BPA-free plastics -- touted to be a safe alternative for babies and pregnant women -- may cause reproductive abnormalities for up to three generations, a study in mice suggests.
Twenty years ago, researchers made the accidental discovery that the now infamous plastics ingredient known as bisphenol A (BPA) had inadvertently leached out of plastic cages used to house female mice in the lab, causing a sudden increase in chromosomally abnormal eggs in the animals.
The team has found that the array of alternative bisphenols now used to replace BPA in BPA-free bottles, cups, cages, and other items appear to come with similar problems for their mice.
The findings, published in the journal Current Biology, were uncovered much as before as the researchers again noticed a change in the data coming out of studies on control animals.
However, researchers were able to determine that the mice were being exposed to replacement bisphenols. They also saw that the disturbance in the lab was causing problems in the production of both eggs and sperm.
Once they got the contamination under control, researchers conducted additional controlled studies to test the effects of several replacement bisphenols, including a common replacement known as BPS.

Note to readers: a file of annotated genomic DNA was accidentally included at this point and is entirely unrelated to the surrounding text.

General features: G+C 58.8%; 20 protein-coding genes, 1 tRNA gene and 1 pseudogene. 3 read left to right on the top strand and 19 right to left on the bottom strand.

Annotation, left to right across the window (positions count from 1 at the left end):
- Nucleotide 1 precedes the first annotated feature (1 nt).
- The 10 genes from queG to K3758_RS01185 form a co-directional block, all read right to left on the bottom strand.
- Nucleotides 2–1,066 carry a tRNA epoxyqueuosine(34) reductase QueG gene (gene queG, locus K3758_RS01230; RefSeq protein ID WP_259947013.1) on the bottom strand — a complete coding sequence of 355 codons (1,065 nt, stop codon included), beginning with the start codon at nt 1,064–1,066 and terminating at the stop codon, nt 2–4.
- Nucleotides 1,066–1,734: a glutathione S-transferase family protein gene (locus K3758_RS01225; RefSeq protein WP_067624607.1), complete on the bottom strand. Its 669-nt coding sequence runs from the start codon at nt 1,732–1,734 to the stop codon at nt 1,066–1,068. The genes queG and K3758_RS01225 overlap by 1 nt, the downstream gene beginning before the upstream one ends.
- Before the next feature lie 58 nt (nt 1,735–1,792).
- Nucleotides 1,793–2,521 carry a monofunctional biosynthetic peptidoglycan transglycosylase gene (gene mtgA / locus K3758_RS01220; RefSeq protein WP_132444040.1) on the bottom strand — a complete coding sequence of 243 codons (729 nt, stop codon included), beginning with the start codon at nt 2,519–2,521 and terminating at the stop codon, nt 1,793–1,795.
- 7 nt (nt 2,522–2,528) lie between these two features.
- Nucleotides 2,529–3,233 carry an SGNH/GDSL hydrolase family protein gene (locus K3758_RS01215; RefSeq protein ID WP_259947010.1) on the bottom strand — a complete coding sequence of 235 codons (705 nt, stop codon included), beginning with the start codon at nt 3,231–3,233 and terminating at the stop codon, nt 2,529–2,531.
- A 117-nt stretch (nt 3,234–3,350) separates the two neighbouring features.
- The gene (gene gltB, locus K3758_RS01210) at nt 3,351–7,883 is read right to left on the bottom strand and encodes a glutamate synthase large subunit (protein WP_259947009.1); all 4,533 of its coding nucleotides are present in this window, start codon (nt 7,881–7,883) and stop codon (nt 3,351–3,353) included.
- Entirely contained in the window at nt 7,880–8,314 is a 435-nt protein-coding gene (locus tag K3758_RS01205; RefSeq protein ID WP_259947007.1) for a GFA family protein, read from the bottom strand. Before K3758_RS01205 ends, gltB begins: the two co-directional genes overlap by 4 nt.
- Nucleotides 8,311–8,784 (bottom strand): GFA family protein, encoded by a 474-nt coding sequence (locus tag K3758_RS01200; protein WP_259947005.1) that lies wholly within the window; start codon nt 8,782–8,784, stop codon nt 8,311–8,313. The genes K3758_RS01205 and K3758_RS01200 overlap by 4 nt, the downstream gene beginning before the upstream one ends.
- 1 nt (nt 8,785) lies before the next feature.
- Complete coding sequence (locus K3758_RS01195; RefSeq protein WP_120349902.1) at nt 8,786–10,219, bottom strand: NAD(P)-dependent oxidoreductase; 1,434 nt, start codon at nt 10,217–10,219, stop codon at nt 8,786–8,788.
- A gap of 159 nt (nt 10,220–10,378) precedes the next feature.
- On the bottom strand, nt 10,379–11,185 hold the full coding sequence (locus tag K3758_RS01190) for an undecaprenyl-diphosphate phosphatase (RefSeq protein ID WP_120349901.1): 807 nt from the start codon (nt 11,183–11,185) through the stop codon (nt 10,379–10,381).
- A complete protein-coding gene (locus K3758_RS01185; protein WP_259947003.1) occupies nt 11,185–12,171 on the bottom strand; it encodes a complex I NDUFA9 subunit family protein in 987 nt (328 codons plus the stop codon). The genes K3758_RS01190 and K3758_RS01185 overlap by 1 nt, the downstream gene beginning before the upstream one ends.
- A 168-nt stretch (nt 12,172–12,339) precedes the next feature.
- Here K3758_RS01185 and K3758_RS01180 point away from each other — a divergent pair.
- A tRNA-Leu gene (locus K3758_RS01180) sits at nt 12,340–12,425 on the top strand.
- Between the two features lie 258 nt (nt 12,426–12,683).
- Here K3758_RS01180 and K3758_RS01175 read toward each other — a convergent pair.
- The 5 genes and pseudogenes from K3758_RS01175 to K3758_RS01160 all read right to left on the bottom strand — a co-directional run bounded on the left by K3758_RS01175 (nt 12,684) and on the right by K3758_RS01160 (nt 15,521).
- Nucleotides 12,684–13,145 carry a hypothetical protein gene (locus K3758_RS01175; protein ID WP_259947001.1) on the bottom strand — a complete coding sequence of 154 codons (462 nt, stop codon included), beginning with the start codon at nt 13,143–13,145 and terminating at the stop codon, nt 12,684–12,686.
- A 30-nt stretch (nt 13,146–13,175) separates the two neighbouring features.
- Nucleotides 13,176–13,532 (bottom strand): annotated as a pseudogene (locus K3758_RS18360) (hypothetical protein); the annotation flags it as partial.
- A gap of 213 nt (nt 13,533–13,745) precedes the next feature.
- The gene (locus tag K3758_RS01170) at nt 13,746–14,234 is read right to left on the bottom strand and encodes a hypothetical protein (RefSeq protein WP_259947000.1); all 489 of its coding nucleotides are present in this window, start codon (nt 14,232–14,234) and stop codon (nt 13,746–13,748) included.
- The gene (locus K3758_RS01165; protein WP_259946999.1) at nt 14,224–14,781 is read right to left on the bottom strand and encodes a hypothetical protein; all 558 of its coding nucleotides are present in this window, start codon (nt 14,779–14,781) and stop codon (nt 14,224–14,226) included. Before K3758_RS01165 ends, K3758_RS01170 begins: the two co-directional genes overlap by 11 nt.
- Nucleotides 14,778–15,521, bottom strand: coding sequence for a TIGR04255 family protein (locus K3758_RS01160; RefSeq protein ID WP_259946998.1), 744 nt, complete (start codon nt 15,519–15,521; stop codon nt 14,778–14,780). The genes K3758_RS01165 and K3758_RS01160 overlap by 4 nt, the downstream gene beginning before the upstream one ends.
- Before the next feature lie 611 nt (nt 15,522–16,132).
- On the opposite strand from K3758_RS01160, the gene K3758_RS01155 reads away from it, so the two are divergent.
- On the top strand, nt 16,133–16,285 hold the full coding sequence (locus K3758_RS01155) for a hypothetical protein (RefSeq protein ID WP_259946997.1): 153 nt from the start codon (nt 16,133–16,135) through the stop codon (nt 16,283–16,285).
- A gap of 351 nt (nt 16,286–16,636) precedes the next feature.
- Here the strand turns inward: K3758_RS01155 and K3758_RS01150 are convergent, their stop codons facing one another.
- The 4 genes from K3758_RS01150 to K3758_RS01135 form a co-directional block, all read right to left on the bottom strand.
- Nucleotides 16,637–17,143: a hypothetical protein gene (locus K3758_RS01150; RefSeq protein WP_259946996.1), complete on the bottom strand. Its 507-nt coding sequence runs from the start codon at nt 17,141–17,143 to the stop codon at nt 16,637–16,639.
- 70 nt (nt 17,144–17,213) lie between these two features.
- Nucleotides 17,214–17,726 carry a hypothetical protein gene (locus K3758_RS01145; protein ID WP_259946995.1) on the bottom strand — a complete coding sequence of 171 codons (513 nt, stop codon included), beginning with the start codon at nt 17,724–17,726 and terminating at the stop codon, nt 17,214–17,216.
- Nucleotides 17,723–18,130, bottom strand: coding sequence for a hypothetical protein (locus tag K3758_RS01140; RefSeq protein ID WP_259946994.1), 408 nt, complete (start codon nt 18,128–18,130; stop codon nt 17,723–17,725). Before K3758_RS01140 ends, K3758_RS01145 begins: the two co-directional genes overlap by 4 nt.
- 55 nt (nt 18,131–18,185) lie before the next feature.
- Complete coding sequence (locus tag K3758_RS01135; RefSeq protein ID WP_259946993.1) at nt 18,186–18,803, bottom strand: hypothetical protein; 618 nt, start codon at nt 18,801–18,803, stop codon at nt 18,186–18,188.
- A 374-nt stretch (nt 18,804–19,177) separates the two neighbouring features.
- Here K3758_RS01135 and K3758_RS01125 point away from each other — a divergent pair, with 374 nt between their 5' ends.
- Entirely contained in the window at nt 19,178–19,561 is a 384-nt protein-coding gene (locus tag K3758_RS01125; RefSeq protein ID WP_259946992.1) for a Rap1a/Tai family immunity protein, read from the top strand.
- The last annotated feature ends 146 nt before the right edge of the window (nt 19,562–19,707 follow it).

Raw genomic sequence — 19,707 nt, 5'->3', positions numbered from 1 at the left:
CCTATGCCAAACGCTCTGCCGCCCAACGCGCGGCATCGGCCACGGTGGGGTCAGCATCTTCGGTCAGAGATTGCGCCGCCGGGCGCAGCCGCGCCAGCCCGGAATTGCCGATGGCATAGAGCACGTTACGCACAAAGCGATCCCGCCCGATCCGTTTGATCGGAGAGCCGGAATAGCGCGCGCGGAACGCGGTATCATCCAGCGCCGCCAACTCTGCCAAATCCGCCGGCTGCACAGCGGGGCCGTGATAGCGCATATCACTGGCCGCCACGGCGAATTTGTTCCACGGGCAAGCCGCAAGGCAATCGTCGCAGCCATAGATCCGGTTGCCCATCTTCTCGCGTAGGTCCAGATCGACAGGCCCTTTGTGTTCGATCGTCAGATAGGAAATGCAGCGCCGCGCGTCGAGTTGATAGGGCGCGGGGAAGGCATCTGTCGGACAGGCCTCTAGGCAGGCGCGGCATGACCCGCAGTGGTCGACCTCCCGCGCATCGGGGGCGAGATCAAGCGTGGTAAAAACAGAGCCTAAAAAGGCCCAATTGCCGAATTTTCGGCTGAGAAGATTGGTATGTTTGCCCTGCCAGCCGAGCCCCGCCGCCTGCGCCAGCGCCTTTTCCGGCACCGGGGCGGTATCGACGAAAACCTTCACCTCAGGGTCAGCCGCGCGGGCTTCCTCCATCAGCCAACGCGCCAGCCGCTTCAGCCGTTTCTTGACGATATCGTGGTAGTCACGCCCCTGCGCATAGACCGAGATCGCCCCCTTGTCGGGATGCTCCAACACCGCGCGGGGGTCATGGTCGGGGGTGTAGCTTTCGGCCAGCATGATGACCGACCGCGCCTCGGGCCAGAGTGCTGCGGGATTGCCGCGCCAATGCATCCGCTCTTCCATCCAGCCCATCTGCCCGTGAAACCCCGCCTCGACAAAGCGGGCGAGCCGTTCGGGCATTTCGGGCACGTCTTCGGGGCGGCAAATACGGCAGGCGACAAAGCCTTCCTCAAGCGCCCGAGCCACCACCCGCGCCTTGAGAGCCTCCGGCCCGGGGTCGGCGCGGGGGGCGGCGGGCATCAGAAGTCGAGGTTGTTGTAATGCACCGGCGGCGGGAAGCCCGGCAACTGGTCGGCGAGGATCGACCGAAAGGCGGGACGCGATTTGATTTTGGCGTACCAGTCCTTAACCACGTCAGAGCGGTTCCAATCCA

Those studies confirm that replacement bisphenols produce remarkably similar chromosomal abnormalities to those seen so many years earlier in studies of BPA.
Hunt notes that the initial inadvertent exposure of their animals was remarkably similar to what might happen in people using plastics in that the exposure was accidental and highly variable.
Not all of the animals' cages were damaged, and so the findings differed among animals in different cages.
Although determining the levels of human exposure is difficult, the controlled experiments were conducted using low doses of BPS and other replacement bisphenols thought to be relevant to exposure in people using BPA-free plastics.
These problems, if they hold true in people as has been shown in the case of BPA, will carry over to future generations through their effects on the germline.
The researchers showed that, if it were possible to eliminate bisphenol contaminants completely, the effects would still persist for about three generations.
(This story has not been edited by Business Standard staff and is auto-generated from a syndicated feed.)